What basic requirements should be met by electronic patient registries?

      When selecting a registry software, users must ensure that the application they are going to use meets these essential requirements:

        • Access control: The platform must have an access control mechanism that oversees the users who connect to the system. This module must generate a historical record of the users who had access to the platform.
        • Traceability: User activity within the platform must be recorded in a traceable log. This log must record what values ​​have been inserted in each of the forms, including the modifications of these values.
        • Backups: Every patient registry system should have a reliable backup mechanism, to restore data in the event of a serious technical incident or disaster.

        What patient registry software solution does Sofpromed offer?

        Sofpromed is a clinical research organization (CRO) specialized in providing web applications for the implementation of electronic patient registries.

        Our patient registry software is used to carry out observational studies in multiple therapeutic areas, at both national and international levels, always meeting the quality and safety standards required by regulatory agencies.

        Sofpromed’s web-based registry tools can also be utilized for patient care purposes in the daily medical practice, being an ideal solution for medical departments and independent physicians.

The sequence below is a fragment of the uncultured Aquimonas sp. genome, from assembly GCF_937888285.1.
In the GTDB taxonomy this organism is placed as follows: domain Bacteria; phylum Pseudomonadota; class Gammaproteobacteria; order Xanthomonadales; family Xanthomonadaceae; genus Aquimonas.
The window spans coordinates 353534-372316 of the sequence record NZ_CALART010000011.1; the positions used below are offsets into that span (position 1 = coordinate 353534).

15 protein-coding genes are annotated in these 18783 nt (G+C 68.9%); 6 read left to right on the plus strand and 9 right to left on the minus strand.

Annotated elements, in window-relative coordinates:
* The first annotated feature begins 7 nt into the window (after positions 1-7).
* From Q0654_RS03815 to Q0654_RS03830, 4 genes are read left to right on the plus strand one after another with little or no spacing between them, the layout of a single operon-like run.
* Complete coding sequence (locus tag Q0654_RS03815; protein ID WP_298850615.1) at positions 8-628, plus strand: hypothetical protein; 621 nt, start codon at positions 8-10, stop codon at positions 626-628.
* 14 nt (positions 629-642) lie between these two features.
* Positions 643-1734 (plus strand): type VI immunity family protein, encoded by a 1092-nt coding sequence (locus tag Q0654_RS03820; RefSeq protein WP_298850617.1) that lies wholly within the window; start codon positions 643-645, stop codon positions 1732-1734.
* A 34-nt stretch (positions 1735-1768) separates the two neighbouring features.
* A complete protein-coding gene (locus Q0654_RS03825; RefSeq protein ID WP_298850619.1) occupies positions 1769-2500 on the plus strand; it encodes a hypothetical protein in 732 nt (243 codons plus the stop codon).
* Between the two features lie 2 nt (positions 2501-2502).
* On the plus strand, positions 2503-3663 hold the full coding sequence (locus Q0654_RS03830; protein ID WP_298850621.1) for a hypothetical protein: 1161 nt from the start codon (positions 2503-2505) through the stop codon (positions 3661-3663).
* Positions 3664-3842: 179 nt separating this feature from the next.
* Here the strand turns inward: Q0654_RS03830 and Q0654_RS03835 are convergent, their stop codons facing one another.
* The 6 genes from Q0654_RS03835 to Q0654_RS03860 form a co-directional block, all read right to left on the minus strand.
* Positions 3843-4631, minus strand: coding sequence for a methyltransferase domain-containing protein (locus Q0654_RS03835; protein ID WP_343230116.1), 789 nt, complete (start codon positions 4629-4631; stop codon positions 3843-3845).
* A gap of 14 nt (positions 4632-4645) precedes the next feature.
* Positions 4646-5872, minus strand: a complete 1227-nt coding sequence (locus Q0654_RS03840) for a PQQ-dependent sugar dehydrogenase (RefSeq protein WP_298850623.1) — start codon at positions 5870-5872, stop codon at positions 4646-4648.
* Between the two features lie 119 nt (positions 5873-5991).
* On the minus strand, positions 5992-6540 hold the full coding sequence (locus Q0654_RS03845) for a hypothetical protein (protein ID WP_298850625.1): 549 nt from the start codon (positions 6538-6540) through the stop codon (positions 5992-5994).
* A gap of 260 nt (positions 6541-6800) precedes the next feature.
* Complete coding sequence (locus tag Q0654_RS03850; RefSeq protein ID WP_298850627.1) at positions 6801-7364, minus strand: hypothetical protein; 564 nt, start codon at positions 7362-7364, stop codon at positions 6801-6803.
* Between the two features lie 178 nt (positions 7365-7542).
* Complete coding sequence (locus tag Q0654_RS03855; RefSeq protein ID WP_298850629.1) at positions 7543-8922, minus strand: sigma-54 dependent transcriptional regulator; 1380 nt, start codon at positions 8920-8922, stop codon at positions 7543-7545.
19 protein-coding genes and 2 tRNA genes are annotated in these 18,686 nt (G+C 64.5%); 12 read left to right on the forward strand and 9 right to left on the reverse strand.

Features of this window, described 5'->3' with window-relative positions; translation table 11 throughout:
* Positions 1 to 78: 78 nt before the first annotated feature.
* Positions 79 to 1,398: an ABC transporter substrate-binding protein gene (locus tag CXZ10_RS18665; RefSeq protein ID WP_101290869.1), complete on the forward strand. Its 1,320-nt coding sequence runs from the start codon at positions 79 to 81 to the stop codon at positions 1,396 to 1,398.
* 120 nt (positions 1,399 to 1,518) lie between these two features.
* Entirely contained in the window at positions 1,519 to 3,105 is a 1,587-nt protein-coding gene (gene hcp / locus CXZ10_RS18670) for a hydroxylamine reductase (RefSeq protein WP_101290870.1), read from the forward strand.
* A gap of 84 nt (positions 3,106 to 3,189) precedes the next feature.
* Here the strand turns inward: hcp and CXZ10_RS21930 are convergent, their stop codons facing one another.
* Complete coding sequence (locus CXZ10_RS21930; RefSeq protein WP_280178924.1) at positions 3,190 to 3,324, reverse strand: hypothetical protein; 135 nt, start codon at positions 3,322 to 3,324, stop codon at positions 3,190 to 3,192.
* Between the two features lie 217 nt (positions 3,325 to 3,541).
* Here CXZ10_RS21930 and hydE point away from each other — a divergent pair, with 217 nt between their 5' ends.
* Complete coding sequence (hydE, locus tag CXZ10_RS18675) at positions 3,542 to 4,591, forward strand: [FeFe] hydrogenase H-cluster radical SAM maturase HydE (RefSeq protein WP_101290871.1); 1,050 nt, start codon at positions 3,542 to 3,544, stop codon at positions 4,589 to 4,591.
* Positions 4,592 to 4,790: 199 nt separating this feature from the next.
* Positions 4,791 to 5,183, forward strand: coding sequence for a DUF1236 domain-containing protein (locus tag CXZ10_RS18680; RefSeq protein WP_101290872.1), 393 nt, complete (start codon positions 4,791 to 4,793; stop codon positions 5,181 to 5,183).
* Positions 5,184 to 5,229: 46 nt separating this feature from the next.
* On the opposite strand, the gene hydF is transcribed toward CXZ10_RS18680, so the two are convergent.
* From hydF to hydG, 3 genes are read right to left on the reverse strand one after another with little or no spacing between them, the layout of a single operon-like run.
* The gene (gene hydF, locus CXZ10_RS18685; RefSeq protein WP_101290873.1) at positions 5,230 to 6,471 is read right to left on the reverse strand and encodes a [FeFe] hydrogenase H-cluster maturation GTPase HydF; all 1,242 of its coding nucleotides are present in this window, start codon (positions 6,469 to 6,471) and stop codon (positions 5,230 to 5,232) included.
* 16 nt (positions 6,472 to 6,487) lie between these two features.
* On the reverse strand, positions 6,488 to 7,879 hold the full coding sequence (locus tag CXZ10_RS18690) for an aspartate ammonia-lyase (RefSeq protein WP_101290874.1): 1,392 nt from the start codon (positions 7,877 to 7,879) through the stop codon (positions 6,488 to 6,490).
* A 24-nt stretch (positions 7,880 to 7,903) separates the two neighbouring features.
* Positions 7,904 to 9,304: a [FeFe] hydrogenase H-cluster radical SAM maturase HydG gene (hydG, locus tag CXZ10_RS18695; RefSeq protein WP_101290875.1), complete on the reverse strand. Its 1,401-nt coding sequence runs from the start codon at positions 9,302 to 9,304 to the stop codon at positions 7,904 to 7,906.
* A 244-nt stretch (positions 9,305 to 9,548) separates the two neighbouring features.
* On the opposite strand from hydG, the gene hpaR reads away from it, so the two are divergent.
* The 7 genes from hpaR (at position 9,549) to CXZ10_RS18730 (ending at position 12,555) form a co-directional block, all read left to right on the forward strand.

If you need a patient registry software, please contact us at info@sofpromed.com

        Patricio Ledesma

        Patricio Ledesma (B.Eng Concordia University, Montreal, Canada and Master’s Degree in Clinical Trials, University of Seville, Spain) is the Head of Clinical Operations and Founder at Sofpromed CRO. Patricio is a professional consultant providing comprehensive, one-stop expert advice and guidance to biotechnology and pharmaceutical companies worldwide in the field of clinical trials and drug development. He is personally and enthusiastically devoted to helping biotech Chief Executive, Operations, Scientific, Medical, and Regulatory Officers in the planning and execution of phase I-IV clinical trials across North America, Europe, Asia-Pacific, Latin America, and Middle East regions. You can contact Patricio at: +34 607 939 266  pledesma@sofpromed.com 

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        Patricio Ledesma (B.Eng Concordia University, Montreal, Canada and Master’s Degree in Clinical Trials, University of Seville, Spain) is the Head of Clinical Operations and Founder at Sofpromed CRO. Patricio is a professional consultant providing comprehensive, one-stop expert advice and guidance to biotechnology and pharmaceutical companies worldwide in the field of clinical trials and drug development. He is personally and enthusiastically devoted to helping biotech Chief Executive, Operations, Scientific, Medical, and Regulatory Officers in the planning and execution of phase I-IV clinical trials across North America, Europe, Asia-Pacific, Latin America, and Middle East regions. You can contact Patricio at: +34 607 939 266 pledesma@sofpromed.com